The role of progesterone in the regulation of ciliary activity in the fallopian tube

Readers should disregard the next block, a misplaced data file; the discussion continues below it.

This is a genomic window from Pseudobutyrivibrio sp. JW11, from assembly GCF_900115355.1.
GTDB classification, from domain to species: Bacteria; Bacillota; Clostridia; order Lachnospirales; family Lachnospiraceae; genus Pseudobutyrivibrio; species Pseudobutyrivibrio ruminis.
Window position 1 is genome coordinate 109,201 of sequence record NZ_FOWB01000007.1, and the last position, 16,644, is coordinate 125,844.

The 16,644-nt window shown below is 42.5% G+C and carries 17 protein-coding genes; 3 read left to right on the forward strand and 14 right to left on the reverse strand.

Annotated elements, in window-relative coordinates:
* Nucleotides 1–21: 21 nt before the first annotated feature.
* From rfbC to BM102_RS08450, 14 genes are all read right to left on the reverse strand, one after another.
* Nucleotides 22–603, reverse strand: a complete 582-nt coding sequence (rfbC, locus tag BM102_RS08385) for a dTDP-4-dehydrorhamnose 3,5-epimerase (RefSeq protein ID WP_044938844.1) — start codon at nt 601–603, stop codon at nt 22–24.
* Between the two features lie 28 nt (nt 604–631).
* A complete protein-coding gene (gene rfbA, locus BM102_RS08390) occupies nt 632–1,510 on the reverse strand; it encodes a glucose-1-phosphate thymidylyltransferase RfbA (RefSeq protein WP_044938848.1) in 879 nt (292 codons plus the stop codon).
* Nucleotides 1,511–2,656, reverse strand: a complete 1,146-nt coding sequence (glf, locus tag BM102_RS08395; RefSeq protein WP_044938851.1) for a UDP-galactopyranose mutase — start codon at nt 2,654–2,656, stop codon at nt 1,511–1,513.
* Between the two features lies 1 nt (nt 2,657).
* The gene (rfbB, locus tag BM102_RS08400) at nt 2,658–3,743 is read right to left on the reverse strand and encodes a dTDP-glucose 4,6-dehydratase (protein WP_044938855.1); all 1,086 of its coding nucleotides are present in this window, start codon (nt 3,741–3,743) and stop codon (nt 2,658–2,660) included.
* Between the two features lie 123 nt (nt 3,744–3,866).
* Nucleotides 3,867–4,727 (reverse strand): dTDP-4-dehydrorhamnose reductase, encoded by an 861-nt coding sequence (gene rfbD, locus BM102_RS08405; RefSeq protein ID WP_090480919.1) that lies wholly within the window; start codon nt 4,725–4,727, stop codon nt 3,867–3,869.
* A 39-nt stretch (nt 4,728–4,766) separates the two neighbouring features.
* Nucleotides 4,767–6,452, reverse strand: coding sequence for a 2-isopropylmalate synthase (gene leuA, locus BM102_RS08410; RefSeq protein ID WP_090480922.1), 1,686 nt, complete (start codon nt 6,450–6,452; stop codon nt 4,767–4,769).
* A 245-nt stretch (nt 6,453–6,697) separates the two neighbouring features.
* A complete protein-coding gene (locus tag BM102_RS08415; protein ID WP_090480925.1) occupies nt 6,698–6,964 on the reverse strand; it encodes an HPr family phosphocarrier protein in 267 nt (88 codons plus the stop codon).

Abstract: The overall aim of this thesis was to investigate the distribution and regulation of membrane progesterone receptors (mPRs) that may be involved in regulating ciliary activity in the fallopian tube. The fallopian tube serves to transport the egg and spermatozoa to achieve fertilization. Later, the formation of the pre-embryo is thought to result from the movement of cilia in the epithelium and the muscular activity in the wall of the fallopian tube. The environment in which the gametes exist and develop is greatly influenced by the action of ovarian hormones. Progesterone is essential for many aspects of female reproduction and is also an important regulator of gamete transport and ciliary activity in the fallopian tube. The effects of P4 in the body are mediated predominantly through the activation of nuclear progesterone receptor (PGR) isoforms. Rapid effects of P4 in cells and tissues lacking the nuclear receptors indicate that there are other also functional receptors for P4 in addition to the classical nuclear receptors. In the last four to five years, evidence has been obtained that supports the involvement of mPRs in P4 signaling in mammalian reproductive tissues and the brain. The mPRs comprise three subtypes (?, ? and ?) and belong to the seven-transmembrane domain progesterone adiponectin Q receptor (PAQR) family. Using antibodies designed to detect specific mPR sequences, we showed that mPRs are present in reproductive and non-reproductive tissues in mice of both sexes. Using mice as well as tissue from healthy fertile women, we have shown that mPR? and ? are expressed in ciliary cells in the fallopian tube epithelium. While mPR? was specifically localized on the cilia, mPR? was found at the base of the cilia of the same cells. Immunohistochemistry (IHC), confocal microscopy, Western blot, reverse transcriptase PCR and real time PCR were used to detect and confirm the expression and specific cellular localization of the mPRs in the fallopian tube. Treatment with P4 in a gonadotropin-primed mouse model reduced the expression of the mPR? and ? genes in the fallopian tube, whereas treatment with estradiol rapidly down-regulated both the gene and protein expression of mPR? in immature animals. In humans, the variation in receptor expression over the menstrual cycle showed similarities to the regulation observed in mice before, around and after ovulation. A method based on light reflectometry was designed to study possible rapid effects of P4 on the tubal ciliary beat frequency (CBF) of mice ex vivo. We found a significant and rapid reduction of CBF in P4-treated cells compared to controls. In conclusion, this study demonstrates that mPRs are present in the ciliary cells of mouse and human fallopian tubes and that P4 can regulate ciliary activity within the fallopian tube.
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